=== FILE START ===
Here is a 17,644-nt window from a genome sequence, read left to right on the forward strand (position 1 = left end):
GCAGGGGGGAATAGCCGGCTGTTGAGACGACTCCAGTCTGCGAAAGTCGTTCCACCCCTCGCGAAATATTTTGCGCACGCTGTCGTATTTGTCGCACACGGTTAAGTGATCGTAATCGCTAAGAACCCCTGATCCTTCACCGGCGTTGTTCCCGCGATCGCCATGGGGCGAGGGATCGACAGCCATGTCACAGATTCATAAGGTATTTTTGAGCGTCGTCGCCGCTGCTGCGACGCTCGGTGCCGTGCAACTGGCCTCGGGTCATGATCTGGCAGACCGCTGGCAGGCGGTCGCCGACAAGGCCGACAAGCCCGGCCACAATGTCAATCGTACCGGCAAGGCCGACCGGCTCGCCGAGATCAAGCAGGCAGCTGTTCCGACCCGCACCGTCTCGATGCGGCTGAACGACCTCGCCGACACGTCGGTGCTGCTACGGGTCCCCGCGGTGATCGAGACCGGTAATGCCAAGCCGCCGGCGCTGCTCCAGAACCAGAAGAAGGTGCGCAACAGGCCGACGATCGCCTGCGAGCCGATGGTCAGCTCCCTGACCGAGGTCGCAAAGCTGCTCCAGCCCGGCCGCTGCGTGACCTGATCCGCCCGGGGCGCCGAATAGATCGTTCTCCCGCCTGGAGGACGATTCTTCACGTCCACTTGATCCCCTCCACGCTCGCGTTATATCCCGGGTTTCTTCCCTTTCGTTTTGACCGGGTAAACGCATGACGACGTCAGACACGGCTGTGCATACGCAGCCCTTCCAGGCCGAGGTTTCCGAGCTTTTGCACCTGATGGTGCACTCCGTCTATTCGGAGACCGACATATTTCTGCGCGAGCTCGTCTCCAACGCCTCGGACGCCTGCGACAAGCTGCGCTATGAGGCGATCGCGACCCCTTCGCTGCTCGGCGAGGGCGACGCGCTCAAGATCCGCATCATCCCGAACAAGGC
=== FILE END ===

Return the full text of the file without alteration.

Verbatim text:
Here is a 17,644-nt window from a genome sequence, read left to right on the forward strand (position 1 = left end):
GCAGGGGGGAATAGCCGGCTGTTGAGACGACTCCAGTCTGCGAAAGTCGTTCCACCCCTCGCGAAATATTTTGCGCACGCTGTCGTATTTGTCGCACACGGTTAAGTGATCGTAATCGCTAAGAACCCCTGATCCTTCACCGGCGTTGTTCCCGCGATCGCCATGGGGCGAGGGATCGACAGCCATGTCACAGATTCATAAGGTATTTTTGAGCGTCGTCGCCGCTGCTGCGACGCTCGGTGCCGTGCAACTGGCCTCGGGTCATGATCTGGCAGACCGCTGGCAGGCGGTCGCCGACAAGGCCGACAAGCCCGGCCACAATGTCAATCGTACCGGCAAGGCCGACCGGCTCGCCGAGATCAAGCAGGCAGCTGTTCCGACCCGCACCGTCTCGATGCGGCTGAACGACCTCGCCGACACGTCGGTGCTGCTACGGGTCCCCGCGGTGATCGAGACCGGTAATGCCAAGCCGCCGGCGCTGCTCCAGAACCAGAAGAAGGTGCGCAACAGGCCGACGATCGCCTGCGAGCCGATGGTCAGCTCCCTGACCGAGGTCGCAAAGCTGCTCCAGCCCGGCCGCTGCGTGACCTGATCCGCCCGGGGCGCCGAATAGATCGTTCTCCCGCCTGGAGGACGATTCTTCACGTCCACTTGATCCCCTCCACGCTCGCGTTATATCCCGGGTTTCTTCCCTTTCGTTTTGACCGGGTAAACGCATGACGACGTCAGACACGGCTGTGCATACGCAGCCCTTCCAGGCCGAGGTTTCCGAGCTTTTGCACCTGATGGTGCACTCCGTCTATTCGGAGACCGACATATTTCTGCGCGAGCTCGTCTCCAACGCCTCGGACGCCTGCGACAAGCTGCGCTATGAGGCGATCGCGACCCCTTCGCTGCTCGGCGAGGGCGACGCGCTCAAGATCCGCATCATCCCGAACAAGGC